In December 1917 after being wounded in combat during The Great War, Aaron's father returned home to New York and used his injury dispensation award to buy a 25'x100' lot in the North Bronx for $25 and bought an old suprlus army Barracks for another $25 to put on the land, and married the girl next door. In the years that followed Mark and Klera
went forth and were fruitful
|In the biblical sense of being blessed with many children, not so much in the more modern monetary connotation |
. The twins, Joey and Marky, were born in September of 1918, followed quickly thereafter by the couple's first daughter Anise, then came the other twins Emmalina and Viveka, then Ricky and finally Aaron, the baby of the family. Things were never exacly easy for the Lancer family, but I suppose you could say they were comfortably hard. Aaron's father worked as a cabinet maker, and when their was work you could trust Mark Lancer to put some of it away for tomorrow, even if it meant scrimping and saving, and perhaps even suffering today. There wasn't always a lot of food but generally everyone got to eat. In his childhood Aaron was left mostly to himself, and he was a street kid from the start, whiling away his time in thouroghfares and alley's of his North Bronx neighborhood.
As a boy Aaron had a short temper and was prone to fighting, especially with neighborhood boy's who were bigger than he was, which was pretty much everybody. More than once it was only the intervention of his older brother Joey that kept Aaron out of the hospital. Of all his siblings Joey was the one Aaron most admired and wanted to emulate, a fact his mother would often scold him over "Why can't you be more like your brother Marky, he's such a good boy, he gets such great marks in school..." Marky may have been smart, buy Joey, Joey had guile. The kids in the neighborhood naturally seemed to gravitate to Joey, and he was a good guy to have around. When trouble started, and it often did, Joey was able to talk his way out more often than not, but on the flip side, when it came time to lay somebody out Joey had a mean right cross he wasn't afraid to use. By the time they were teens Joey's gathered around him his own little street gang, with Aaron right at his side the whole time. Unfortunately, Joey got himself in some hot water with the law, and rather than face the music he elected to run away and join the Army. His hero worship of his brother is the principal reason Aaron volunteered for services as soon as he was of age in 1939, dispite his father's protests.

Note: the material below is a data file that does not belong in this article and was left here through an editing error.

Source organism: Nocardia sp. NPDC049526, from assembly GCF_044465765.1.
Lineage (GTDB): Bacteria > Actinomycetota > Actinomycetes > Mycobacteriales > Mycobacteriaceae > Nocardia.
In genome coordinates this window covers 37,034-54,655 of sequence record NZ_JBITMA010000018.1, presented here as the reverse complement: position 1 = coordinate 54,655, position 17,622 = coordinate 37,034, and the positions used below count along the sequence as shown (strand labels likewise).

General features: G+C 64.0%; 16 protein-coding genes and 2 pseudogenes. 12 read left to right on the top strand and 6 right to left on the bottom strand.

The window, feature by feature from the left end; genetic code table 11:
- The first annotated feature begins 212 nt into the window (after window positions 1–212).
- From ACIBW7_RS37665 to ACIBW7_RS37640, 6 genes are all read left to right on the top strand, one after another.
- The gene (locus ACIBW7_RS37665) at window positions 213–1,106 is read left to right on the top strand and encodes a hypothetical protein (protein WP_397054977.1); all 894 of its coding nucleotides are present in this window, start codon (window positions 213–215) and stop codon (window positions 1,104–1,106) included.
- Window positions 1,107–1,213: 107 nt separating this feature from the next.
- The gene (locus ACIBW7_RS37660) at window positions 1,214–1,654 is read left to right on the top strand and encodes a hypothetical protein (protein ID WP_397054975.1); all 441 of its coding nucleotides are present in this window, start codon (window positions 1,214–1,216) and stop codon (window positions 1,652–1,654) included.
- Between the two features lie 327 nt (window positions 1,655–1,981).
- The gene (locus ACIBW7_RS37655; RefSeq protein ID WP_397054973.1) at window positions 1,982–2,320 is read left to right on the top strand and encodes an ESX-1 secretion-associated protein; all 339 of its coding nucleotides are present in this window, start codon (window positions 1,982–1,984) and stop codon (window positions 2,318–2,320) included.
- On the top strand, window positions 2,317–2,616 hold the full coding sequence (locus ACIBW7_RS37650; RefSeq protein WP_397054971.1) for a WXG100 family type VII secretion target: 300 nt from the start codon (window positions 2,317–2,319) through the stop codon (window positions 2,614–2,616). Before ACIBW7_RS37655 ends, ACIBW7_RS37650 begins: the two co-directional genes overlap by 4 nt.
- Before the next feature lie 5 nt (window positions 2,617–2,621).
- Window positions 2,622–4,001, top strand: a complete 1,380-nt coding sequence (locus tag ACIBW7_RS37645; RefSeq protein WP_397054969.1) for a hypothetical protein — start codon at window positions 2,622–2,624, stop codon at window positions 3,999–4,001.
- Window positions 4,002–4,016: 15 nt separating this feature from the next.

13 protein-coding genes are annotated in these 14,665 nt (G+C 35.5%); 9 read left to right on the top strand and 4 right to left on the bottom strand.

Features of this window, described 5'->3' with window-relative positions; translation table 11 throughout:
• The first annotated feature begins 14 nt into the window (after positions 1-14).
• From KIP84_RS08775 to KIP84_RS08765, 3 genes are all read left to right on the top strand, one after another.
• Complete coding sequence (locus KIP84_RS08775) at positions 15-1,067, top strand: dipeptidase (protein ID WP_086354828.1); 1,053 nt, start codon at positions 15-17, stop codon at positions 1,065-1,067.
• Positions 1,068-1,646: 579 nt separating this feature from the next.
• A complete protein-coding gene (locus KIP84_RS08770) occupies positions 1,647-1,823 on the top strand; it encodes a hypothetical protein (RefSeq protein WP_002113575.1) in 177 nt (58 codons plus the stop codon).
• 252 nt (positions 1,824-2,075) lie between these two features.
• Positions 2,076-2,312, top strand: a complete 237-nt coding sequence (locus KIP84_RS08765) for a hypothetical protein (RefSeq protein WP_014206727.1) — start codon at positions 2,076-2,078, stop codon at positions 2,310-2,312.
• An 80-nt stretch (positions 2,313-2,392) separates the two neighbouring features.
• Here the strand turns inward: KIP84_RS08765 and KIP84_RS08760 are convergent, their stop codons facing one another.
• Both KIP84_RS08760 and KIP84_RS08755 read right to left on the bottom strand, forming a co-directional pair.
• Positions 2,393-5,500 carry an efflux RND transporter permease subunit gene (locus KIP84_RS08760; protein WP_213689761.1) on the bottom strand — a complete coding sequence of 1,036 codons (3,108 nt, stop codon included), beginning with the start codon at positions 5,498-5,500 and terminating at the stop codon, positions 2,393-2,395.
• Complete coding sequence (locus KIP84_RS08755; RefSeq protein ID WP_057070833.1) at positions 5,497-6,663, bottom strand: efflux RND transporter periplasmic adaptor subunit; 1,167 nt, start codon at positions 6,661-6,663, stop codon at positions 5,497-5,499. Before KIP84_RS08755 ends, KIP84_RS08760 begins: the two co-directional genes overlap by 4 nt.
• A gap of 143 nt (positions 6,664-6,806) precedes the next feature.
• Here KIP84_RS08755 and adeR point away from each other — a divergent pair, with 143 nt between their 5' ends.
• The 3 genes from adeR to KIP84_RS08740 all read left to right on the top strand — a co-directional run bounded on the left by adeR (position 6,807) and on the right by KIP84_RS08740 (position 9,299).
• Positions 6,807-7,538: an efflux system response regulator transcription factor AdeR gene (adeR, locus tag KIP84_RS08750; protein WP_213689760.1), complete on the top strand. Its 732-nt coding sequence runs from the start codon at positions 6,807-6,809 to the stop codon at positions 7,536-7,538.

In the Army Aaron proved to be an adaquet and average soldier. He especially had difficulty with his marksmanship, having to retake the basic rifleman's qualification twice. He was assigned to Able Company, 1st Battalion, 16th Infantry Regiment, 1st Infantry division. With tensions heating up in Europe many of the top brass in the US miltary believed US involvement in the conflict was inevitable, and the army redoubled its efforts to train a powerful, mobile, modern military. To this end Aaron's unit was re-assigned Sabine Parish, Louisiana to participate in the Louisiana Manuevers, the largest field excersize ever conducted by the army involving hundreds of thousands of men.
Late one rainy August night, Aaron was soaked to the bone in full combat dress with a full pack riding down Riverside Road in the back of an M-35 Deuce and a Half, when the driver took a bad bump, lost control of the vehicle and overturned it, spilling the soldiers in the back right into the Red River. At first everything was happening so fast. Aaron remembers hearing a scream and then hitting the water and trying to flail his way to the safety of the shore. That's when everything seemed to slow down, and Aaron aquirred some kind of universal awareness. He could sense everything that was going on around him, distinct and slow as though each thing were happening independently of the others without overpowering one another or blending together. He could make out each individual tread on the spinning tires of the overturned truck, he could see that the driver lost control after swerving to avoid a crate in the middle of the road, and what's more he could read the very small label on the crate even while failing about in the river, he could make out the excrutiating detail on the faces of each of his companions. What's more he could hear everything, in crystal clear detail. It was all coming through